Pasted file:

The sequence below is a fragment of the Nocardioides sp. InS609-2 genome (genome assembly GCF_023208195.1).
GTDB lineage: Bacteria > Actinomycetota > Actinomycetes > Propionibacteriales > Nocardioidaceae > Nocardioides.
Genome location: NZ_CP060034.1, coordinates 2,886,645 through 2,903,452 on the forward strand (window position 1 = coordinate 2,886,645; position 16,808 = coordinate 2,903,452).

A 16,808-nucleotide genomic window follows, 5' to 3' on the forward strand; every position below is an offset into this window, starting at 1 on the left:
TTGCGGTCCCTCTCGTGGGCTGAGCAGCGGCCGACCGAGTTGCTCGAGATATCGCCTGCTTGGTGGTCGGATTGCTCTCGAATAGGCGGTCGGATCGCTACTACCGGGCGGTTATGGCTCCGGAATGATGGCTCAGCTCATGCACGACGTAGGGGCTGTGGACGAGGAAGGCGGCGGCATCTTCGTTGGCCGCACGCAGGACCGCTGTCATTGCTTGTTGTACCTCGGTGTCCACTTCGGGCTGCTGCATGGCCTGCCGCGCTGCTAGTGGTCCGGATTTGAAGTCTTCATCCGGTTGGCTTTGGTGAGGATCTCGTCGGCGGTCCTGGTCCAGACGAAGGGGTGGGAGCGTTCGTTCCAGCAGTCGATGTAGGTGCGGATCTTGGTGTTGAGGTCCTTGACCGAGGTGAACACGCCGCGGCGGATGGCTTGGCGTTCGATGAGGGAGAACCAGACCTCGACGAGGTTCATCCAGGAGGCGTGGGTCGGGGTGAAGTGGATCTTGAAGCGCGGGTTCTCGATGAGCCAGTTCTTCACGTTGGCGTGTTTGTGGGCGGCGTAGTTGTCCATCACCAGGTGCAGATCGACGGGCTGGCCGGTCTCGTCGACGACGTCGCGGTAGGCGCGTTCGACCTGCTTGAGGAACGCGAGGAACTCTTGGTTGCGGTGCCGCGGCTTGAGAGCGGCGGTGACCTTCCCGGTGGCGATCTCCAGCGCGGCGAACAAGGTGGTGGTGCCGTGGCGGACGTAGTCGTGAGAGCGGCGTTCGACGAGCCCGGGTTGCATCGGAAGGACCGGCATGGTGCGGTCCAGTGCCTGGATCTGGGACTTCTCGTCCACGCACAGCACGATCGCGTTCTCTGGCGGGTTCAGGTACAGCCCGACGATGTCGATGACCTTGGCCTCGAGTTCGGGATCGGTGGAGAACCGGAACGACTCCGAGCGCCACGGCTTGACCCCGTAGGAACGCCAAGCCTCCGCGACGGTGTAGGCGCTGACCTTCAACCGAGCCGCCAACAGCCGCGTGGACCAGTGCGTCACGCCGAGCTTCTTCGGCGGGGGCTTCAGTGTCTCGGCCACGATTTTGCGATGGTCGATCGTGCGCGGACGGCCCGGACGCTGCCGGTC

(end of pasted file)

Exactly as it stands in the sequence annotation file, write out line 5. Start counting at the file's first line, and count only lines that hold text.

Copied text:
TTGCGGTCCCTCTCGTGGGCTGAGCAGCGGCCGACCGAGTTGCTCGAGATATCGCCTGCTTGGTGGTCGGATTGCTCTCGAATAGGCGGTCGGATCGCTACTACCGGGCGGTTATGGCTCCGGAATGATGGCTCAGCTCATGCACGACGTAGGGGCTGTGGACGAGGAAGGCGGCGGCATCTTCGTTGGCCGCACGCAGGACCGCTGTCATTGCTTGTTGTACCTCGGTGTCCACTTCGGGCTGCTGCATGGCCTGCCGCGCTGCTAGTGGTCCGGATTTGAAGTCTTCATCCGGTTGGCTTTGGTGAGGATCTCGTCGGCGGTCCTGGTCCAGACGAAGGGGTGGGAGCGTTCGTTCCAGCAGTCGATGTAGGTGCGGATCTTGGTGTTGAGGTCCTTGACCGAGGTGAACACGCCGCGGCGGATGGCTTGGCGTTCGATGAGGGAGAACCAGACCTCGACGAGGTTCATCCAGGAGGCGTGGGTCGGGGTGAAGTGGATCTTGAAGCGCGGGTTCTCGATGAGCCAGTTCTTCACGTTGGCGTGTTTGTGGGCGGCGTAGTTGTCCATCACCAGGTGCAGATCGACGGGCTGGCCGGTCTCGTCGACGACGTCGCGGTAGGCGCGTTCGACCTGCTTGAGGAACGCGAGGAACTCTTGGTTGCGGTGCCGCGGCTTGAGAGCGGCGGTGACCTTCCCGGTGGCGATCTCCAGCGCGGCGAACAAGGTGGTGGTGCCGTGGCGGACGTAGTCGTGAGAGCGGCGTTCGACGAGCCCGGGTTGCATCGGAAGGACCGGCATGGTGCGGTCCAGTGCCTGGATCTGGGACTTCTCGTCCACGCACAGCACGATCGCGTTCTCTGGCGGGTTCAGGTACAGCCCGACGATGTCGATGACCTTGGCCTCGAGTTCGGGATCGGTGGAGAACCGGAACGACTCCGAGCGCCACGGCTTGACCCCGTAGGAACGCCAAGCCTCCGCGACGGTGTAGGCGCTGACCTTCAACCGAGCCGCCAACAGCCGCGTGGACCAGTGCGTCACGCCGAGCTTCTTCGGCGGGGGCTTCAGTGTCTCGGCCACGATTTTGCGATGGTCGATCGTGCGCGGACGGCCCGGACGCTGCCGGTC